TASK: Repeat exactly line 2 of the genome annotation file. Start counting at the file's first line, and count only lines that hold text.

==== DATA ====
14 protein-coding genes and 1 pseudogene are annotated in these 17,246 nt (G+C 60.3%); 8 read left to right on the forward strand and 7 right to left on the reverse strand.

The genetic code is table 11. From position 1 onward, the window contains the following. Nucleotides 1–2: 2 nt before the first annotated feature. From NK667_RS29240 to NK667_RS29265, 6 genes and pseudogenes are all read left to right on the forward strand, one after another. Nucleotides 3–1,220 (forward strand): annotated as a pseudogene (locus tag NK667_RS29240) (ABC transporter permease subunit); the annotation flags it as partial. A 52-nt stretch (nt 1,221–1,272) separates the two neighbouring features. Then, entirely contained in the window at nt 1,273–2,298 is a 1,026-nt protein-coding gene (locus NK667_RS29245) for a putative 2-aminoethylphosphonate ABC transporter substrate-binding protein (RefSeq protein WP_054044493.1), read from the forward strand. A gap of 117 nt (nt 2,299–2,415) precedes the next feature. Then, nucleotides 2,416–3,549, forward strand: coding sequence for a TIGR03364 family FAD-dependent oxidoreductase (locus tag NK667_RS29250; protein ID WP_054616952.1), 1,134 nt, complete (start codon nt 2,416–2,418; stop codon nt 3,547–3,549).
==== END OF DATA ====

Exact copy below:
The genetic code is table 11. From position 1 onward, the window contains the following. Nucleotides 1–2: 2 nt before the first annotated feature. From NK667_RS29240 to NK667_RS29265, 6 genes and pseudogenes are all read left to right on the forward strand, one after another. Nucleotides 3–1,220 (forward strand): annotated as a pseudogene (locus tag NK667_RS29240) (ABC transporter permease subunit); the annotation flags it as partial. A 52-nt stretch (nt 1,221–1,272) separates the two neighbouring features. Then, entirely contained in the window at nt 1,273–2,298 is a 1,026-nt protein-coding gene (locus NK667_RS29245) for a putative 2-aminoethylphosphonate ABC transporter substrate-binding protein (RefSeq protein WP_054044493.1), read from the forward strand. A gap of 117 nt (nt 2,299–2,415) precedes the next feature. Then, nucleotides 2,416–3,549, forward strand: coding sequence for a TIGR03364 family FAD-dependent oxidoreductase (locus tag NK667_RS29250; protein ID WP_054616952.1), 1,134 nt, complete (start codon nt 2,416–2,418; stop codon nt 3,547–3,549).